“The Complete Metropolis” will be held at the Deutsche Kinemathek museum for film and television at Potsdamer Platz, where many of the Berlinale red carpet events take place.
“It will be sort of a Making Of,” said curator Kristina Jaspers.
Cinemaphiles can glimpse the 30 minutes of extra footage found in an Argentinean archive in 2008, some 200 set photos, as well as pieces of the city set itself, many of which were built in Berlin’s Babelsberg film studio. Also on display will be the film’s screenplay and original music score.
“Metropolis” depicts a dystopian, futuristic city full of skyscrapers and airplanes divided into two worlds. Above ground the rich live in luxury, while subterranean workers toil to serve the upper class. It has been credited with inspiring George Lucas’s C-3PO from the “Star Wars” films and the set from Ridley Scott’s “Bladerunner.”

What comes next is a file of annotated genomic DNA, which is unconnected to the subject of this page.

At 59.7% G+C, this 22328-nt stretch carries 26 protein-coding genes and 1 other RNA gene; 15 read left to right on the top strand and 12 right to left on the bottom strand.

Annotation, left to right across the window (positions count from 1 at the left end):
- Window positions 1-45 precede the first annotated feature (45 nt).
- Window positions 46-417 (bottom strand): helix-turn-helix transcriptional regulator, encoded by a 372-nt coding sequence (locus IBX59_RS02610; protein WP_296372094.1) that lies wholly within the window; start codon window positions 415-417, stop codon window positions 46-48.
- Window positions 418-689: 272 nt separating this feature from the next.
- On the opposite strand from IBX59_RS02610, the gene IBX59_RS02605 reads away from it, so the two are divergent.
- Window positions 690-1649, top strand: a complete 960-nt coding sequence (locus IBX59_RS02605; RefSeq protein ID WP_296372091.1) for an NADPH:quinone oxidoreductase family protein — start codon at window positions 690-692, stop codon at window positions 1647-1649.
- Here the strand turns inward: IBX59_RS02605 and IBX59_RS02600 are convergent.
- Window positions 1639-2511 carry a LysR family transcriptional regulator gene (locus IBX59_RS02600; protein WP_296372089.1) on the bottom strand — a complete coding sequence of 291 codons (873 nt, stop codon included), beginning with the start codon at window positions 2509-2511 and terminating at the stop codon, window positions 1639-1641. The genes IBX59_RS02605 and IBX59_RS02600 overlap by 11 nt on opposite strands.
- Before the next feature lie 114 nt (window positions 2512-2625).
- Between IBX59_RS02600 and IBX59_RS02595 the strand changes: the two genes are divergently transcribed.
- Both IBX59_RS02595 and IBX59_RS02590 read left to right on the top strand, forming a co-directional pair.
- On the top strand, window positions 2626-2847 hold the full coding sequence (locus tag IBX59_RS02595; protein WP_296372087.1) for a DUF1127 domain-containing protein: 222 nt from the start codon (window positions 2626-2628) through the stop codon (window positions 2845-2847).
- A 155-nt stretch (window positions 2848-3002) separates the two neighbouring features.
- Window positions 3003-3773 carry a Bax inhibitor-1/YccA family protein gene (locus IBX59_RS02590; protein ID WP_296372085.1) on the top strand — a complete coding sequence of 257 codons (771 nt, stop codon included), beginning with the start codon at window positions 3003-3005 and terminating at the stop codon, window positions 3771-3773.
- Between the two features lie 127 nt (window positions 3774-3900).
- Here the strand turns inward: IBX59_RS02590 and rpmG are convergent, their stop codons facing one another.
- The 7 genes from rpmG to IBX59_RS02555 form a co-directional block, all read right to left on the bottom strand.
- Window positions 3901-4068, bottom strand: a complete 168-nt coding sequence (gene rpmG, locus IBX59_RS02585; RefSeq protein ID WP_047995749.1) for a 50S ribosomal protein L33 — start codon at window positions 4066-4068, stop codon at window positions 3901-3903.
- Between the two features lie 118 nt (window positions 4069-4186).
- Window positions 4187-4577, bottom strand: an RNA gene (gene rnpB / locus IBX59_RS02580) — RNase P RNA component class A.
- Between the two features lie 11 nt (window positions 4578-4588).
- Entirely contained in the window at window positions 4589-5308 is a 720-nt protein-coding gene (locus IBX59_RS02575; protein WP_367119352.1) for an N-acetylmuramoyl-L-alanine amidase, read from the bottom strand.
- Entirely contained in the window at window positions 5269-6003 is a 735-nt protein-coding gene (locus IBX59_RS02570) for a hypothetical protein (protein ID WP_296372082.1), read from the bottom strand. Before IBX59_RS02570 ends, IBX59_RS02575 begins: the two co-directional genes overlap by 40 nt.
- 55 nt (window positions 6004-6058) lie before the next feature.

When the 1927 science fiction film directed by Fritz Lang was completed, it was the most expensive film ever made, costing some 7 million Reichsmarks and including the work of thousands of people. Despite its colossal scale, the film was considered a flop and cut drastically before being released in the US.
The shorter version of the film was restored in 2001 and became the first movie to be recognised as a UNESCO World Documentary Heritage. But the original 16mm version was found last year at the film museum Museo del Cine in Buenos Aires.
This version, some 30 minutes longer, has now been painstakingly restored by Wiesbaden-based film preservation institute the Friedrich-Wilhelm-Murnau Foundation.
It premieres at a gala Berlinale event that will also be beamed onto screens at the Brandenburg gate for the public on February 12.
“The Complete Metropolis” runs until April 25, 2010.